Ron Rushton finished the high school baseball season last week the way he ends every season: quietly. He had a talk with his team out near the left field wall of Derks Field, away from the press and fans. He helped gather up the gear and spoke softly to those offering congratulations or condolences for finishing second in the 4A tournament. He thanked everyone right down to the team equipment managers, who appeared to be taking Taylorsville's loss much harder than he was.

Another season gone. That makes it 22 for Rushton. In that time he has ended most every year successfully. He has ended them all with dignity.In an era in which things like sportsmanship and class seem to be considered extra baggage, Rushton has employed both, and in the process won more games and championships than anyone currently coaching. Several weeks ago he passed the 400-win mark, a milestone he is almost reluctant to claim. "I'm not sure that's exactly what the number is," he says. "I've never really kept track."

But someone did.

It really hasn't been that difficult a career follow. Rushton has left a trail as plain as an elephant track. He has averaged nearly 20 victories a season, won four state championships and generally gone through the opposition without regard to race, creed or point of origin. During his first year as a head coach at Granger High he took the Lancers to the state 4A semifinals. That was the warmup act. He went to the semifinals twice during his four years at Granger. Next he won two state titles and finished second three times in 11 years at Cottonwood. Lately, he's entertained himself by winning two state championships and finishing second twice in seven years at Taylorsville.

Not the kind of guy you want to see grinning at you from the other dugout.

"Ron has been able to win at three schools. That tells you something," said Granger Coach Mike Folster. "Sure, they've got good kids there (at Taylorsville), but Ron's had our number. I don't know of anybody who has ever done a better job in high school."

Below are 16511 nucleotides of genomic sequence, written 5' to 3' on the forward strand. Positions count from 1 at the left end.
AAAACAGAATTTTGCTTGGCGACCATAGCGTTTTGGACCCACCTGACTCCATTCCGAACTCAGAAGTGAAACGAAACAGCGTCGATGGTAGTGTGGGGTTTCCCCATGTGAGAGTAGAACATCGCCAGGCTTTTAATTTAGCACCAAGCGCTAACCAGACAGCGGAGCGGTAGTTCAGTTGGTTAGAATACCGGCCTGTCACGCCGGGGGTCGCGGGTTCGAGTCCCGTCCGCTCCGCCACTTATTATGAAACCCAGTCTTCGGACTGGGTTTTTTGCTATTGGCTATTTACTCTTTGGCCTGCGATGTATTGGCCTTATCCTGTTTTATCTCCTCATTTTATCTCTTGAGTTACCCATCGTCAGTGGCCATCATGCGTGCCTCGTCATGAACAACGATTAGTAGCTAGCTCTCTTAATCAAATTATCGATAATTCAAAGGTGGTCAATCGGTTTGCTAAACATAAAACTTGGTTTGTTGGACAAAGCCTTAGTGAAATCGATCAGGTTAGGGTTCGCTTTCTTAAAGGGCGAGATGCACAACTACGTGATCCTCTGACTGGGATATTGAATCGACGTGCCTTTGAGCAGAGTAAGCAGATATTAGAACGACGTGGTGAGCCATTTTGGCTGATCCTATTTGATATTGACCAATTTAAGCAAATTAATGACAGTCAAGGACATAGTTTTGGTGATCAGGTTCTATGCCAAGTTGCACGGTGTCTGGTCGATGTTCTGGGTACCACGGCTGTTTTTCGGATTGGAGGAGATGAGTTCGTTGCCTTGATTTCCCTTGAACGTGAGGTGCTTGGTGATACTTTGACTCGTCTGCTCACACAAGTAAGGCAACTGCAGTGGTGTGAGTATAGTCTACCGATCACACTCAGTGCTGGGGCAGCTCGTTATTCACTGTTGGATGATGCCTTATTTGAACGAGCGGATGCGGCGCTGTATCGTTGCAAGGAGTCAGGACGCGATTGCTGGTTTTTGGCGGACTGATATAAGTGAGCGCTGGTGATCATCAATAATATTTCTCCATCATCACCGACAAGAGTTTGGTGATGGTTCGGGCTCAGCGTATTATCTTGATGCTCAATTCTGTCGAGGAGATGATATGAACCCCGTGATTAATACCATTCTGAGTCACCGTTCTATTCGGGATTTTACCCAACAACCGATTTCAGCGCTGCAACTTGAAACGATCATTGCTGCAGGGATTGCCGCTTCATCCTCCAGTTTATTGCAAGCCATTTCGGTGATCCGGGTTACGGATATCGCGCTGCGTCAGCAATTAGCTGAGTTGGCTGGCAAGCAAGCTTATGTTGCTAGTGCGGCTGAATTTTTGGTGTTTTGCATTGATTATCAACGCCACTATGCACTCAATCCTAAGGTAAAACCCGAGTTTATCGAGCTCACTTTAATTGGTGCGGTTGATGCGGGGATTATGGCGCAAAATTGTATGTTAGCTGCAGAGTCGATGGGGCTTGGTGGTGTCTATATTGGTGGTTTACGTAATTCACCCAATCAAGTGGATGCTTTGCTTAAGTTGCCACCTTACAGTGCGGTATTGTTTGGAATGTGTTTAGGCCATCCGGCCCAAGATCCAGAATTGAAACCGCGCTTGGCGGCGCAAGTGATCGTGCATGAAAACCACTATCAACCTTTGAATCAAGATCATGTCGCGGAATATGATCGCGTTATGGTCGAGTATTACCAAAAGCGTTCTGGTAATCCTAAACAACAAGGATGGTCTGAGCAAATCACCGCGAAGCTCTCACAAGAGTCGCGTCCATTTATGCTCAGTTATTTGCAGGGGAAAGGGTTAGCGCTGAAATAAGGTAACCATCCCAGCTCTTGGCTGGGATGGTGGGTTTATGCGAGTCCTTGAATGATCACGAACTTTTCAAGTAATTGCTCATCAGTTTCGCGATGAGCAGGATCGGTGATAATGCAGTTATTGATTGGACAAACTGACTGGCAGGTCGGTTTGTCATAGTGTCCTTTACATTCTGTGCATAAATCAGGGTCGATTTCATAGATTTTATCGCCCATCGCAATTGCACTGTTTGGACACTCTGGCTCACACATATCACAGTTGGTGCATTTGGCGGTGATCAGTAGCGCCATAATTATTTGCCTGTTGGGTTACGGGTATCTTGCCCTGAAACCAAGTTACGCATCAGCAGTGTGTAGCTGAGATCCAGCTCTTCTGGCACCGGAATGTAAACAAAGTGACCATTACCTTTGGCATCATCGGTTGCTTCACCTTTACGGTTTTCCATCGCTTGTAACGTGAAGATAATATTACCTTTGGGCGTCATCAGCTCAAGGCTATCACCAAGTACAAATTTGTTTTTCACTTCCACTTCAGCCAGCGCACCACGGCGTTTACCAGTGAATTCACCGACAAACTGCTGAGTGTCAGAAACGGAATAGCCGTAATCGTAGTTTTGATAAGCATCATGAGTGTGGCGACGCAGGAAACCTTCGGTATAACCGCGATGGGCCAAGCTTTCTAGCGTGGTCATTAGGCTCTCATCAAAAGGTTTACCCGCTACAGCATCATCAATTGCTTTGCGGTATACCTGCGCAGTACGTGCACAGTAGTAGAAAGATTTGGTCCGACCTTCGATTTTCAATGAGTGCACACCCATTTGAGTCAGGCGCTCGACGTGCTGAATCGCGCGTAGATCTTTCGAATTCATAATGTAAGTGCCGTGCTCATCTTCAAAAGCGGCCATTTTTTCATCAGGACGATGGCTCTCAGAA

Rushton is always included when talk gets around to the best prep baseball coaches in Utah history. He has a reputation of being an impeccable teacher of fundamental, and a coach who has good rapport with his players.

Also on the alltime greats list is former Hillcrest coach Don Gust. "He's the toughest guy to beat I ever had to play," says Gust. "It was always the biggest game of the year, no matter where his team was from."

Rushton, an unflappable baseball man, becomes somewhat sheepish when it comes to accepting praise. Coaching dozens of players on to college or pro careers is one thing. Talking about himself is another. "Good kids make good coaches," he defers.

Not that he doesn't have his animated side. Former Taylorsville player Mike Littlewood, who is just winding up his career at BYU, recalls being told to bunt when the Warriors had a five-run lead one day. The opposing coach thought that was rubbing things in, so he ordered his pitcher to throw at Littlewood. Rushton, enraged, charged the opposing coach. "They were toe-to-toe," says Littlewood. "He was going nuts. I thought they were going to start shoving."

On another occasion the Warriors got kicked all over the field in a game, after which Rushton spent an hour chewing out the players. "The coach just ripped on us forever. If you make an error or strike out, that's OK. But if you mess up on the mental stuff and don't do your best, he'll get on you," Littlewood continues.

Rushton remains one of the best-liked baseball coaches in the state, both by players and coaches. He refuses to blame losses on the standard excuses, i.e. lack of rested pitchers, poor officiating or scheduling, etc. Last weekend his team played until 1 a.m. on Friday night to get into the finals, then turned around and played two on Saturday. The Warriors came back to win the first game before losing out to Bountiful in the finale. Afterwards, he didn't mention playing three games in 18 hours. He only said he was happy enough with second place, because his team played its hardest. Winning, Rushton contends, ranks far behind trying.

"I think he's the best. He's proven that," says Bountiful Coach Phil Olsen. "He's just so under control all the time, and, well, I'm so out of control all the time . . ."

Rushton stops just short of kicking the dirt and blushing about his phenomenal coaching record. "Aw," he says, "I've just been blessed with good kids."

Saying he's had good kids to work with is like Aaron saying he had good bats; like Streep saying she's had good props. Everyone's got the same basic materials. It's all in how you put them to use.